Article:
First, we know that, after his conversion, he ordered two members of his family put to death.  Yes, it is possible that he actually had a justifiable reason for that, but, on the other hand, having someone meet death is an easier thing to do when you are a dictator.  Second, he ordered that the Christian faith become legal in the Roman Empire, but, he did not make the paganism that was the national belief illegal.  Instead, he gave the church things it did not have, such as buildings, special tax exempt status for the churches and the clergy—except that the church, unlike paganism and most other beliefs—didn’t have clergy.  Also, the churches and buildings were named after apostles, similar to the Roman pagan temples being named after the gods of Roman mythology.  That caused a run on orators quote converting unquote and taking the church organization leadership positions, which in a fairly short period of time saw the now official church take a look similar to the religions of the world.  For me, none of that has a look or feel of a person who truly came to faith in Jesus and sought out mature believers to help guide one’s spiritual growth.  It does have every look of dictator of a declining empire grasping at whatever it took to prevent the dictatorship from declining further.  Third, when Constantine died, his burial spot was made in the form of the sun.  One needs to think of Mithras, the Roman sun god—with the sun having twelve rays, with, at the end of each ray, a statue to represent one of the twelve disciples, with him buried in the middle, representing himself as the chief apostle.  Does that sound like a person with a good grasp of the teaching of Jesus, the apostles, and the early church and its leaders?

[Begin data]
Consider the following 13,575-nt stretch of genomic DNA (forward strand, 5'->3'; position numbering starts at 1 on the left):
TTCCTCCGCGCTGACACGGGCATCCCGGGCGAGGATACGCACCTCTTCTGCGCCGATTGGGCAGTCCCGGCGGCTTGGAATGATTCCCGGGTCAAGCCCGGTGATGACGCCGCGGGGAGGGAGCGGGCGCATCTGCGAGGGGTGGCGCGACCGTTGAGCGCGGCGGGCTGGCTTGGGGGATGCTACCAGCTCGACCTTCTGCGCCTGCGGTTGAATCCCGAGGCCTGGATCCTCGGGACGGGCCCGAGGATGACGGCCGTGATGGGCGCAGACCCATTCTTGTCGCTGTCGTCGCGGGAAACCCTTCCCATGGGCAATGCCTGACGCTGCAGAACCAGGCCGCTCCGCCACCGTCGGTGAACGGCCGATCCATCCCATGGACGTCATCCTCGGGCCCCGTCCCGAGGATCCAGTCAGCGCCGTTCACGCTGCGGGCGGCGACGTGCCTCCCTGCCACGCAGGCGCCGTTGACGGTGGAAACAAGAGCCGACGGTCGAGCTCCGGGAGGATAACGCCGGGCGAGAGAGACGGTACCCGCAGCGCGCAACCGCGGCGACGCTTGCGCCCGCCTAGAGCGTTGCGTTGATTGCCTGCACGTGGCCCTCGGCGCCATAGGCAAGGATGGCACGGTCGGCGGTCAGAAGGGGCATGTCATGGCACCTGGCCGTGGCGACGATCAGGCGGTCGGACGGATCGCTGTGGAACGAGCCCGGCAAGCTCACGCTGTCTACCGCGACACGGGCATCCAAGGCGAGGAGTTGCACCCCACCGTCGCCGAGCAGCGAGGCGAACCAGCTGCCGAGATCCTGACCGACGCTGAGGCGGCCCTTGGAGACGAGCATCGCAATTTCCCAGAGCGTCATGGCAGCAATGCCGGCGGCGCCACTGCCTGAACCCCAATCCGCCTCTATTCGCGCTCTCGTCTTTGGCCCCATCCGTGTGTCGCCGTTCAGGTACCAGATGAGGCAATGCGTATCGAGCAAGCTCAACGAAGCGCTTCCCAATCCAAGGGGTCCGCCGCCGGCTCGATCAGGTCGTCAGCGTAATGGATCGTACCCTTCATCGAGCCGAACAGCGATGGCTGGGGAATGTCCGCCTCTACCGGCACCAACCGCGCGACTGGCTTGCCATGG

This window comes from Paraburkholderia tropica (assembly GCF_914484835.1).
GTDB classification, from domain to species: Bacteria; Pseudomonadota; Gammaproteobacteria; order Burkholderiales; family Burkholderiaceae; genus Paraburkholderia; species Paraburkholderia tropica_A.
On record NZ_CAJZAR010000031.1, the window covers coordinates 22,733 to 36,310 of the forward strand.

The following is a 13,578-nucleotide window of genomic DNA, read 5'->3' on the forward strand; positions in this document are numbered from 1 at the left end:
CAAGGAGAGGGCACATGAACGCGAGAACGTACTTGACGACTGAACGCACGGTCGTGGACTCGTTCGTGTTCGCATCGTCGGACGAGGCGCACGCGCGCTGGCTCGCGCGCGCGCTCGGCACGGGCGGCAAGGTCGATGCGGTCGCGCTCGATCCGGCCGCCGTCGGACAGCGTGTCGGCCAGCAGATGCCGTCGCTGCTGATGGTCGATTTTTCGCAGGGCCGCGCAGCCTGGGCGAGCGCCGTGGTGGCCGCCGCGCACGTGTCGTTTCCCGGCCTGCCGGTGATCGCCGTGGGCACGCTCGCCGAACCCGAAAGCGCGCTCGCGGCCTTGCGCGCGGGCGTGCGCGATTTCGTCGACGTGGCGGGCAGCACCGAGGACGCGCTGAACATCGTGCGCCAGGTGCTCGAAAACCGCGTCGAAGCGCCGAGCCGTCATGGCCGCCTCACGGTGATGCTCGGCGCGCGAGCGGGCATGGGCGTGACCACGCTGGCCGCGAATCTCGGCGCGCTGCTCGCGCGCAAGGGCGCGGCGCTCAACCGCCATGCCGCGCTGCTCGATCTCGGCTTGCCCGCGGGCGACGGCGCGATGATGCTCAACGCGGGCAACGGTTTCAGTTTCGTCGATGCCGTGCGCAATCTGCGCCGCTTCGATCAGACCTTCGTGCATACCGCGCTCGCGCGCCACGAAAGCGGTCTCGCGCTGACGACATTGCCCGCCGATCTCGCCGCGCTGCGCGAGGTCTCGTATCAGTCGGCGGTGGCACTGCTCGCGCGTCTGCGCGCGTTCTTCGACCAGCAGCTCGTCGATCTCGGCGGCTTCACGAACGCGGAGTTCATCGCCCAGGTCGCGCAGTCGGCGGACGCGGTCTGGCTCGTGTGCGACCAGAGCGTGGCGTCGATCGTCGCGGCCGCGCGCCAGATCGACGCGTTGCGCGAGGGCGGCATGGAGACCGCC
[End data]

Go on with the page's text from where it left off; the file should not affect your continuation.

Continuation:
What does that have to do with us today?  Well, almost all traditional churches in the western world own or rent buildings, and the organizations have names.  One should notice that, in the New Testament, Paul and the other writers wrote to all the believers in a city, and also never wrote directly any leaders, but, as I mentioned, to everyone.  When we look at scripture, we see that 1 Corinthians 6 verses 19 and 20 tell us that we believers are the temple of the Holy Spirit, not any building.